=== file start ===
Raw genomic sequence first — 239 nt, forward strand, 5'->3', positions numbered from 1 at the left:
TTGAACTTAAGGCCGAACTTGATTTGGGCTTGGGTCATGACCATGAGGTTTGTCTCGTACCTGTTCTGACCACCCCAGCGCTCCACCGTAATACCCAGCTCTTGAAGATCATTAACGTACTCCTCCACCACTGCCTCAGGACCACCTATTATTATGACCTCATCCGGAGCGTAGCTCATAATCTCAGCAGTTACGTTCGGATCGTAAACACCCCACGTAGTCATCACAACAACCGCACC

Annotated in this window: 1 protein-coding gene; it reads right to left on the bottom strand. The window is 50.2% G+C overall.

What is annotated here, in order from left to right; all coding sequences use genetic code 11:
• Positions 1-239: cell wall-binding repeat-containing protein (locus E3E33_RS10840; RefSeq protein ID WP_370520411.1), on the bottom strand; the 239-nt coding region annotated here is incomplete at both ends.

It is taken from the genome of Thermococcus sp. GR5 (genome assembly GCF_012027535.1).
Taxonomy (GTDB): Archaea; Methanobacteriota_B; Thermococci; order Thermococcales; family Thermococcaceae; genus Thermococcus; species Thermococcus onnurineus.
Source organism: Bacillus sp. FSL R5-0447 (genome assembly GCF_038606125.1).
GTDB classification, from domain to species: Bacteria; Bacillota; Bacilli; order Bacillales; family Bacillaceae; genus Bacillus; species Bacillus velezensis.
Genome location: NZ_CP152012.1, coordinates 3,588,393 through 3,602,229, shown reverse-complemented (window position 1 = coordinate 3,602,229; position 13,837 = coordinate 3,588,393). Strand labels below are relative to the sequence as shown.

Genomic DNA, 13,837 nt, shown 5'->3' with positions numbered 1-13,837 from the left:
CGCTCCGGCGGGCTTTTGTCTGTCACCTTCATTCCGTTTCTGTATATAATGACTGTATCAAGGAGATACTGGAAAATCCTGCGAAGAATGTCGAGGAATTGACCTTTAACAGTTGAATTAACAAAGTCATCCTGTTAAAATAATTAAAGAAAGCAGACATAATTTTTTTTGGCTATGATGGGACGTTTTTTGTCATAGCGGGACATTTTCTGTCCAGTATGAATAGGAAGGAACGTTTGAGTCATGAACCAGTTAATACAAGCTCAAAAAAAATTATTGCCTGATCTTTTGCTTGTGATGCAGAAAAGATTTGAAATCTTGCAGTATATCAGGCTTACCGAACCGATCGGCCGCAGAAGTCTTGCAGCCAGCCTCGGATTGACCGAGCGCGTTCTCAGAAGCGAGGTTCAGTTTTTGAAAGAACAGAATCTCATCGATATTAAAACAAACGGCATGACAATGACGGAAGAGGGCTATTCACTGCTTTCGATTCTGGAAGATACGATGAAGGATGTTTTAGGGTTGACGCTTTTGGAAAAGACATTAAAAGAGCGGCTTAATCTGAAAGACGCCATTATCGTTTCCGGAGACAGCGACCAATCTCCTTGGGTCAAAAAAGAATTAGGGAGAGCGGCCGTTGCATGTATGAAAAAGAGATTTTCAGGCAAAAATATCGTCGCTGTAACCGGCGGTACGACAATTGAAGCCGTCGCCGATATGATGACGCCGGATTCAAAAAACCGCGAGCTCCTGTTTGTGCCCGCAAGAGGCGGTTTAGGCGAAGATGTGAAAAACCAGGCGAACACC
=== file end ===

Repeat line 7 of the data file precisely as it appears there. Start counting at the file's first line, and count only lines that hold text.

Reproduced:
Taxonomy (GTDB): Archaea; Methanobacteriota_B; Thermococci; order Thermococcales; family Thermococcaceae; genus Thermococcus; species Thermococcus onnurineus.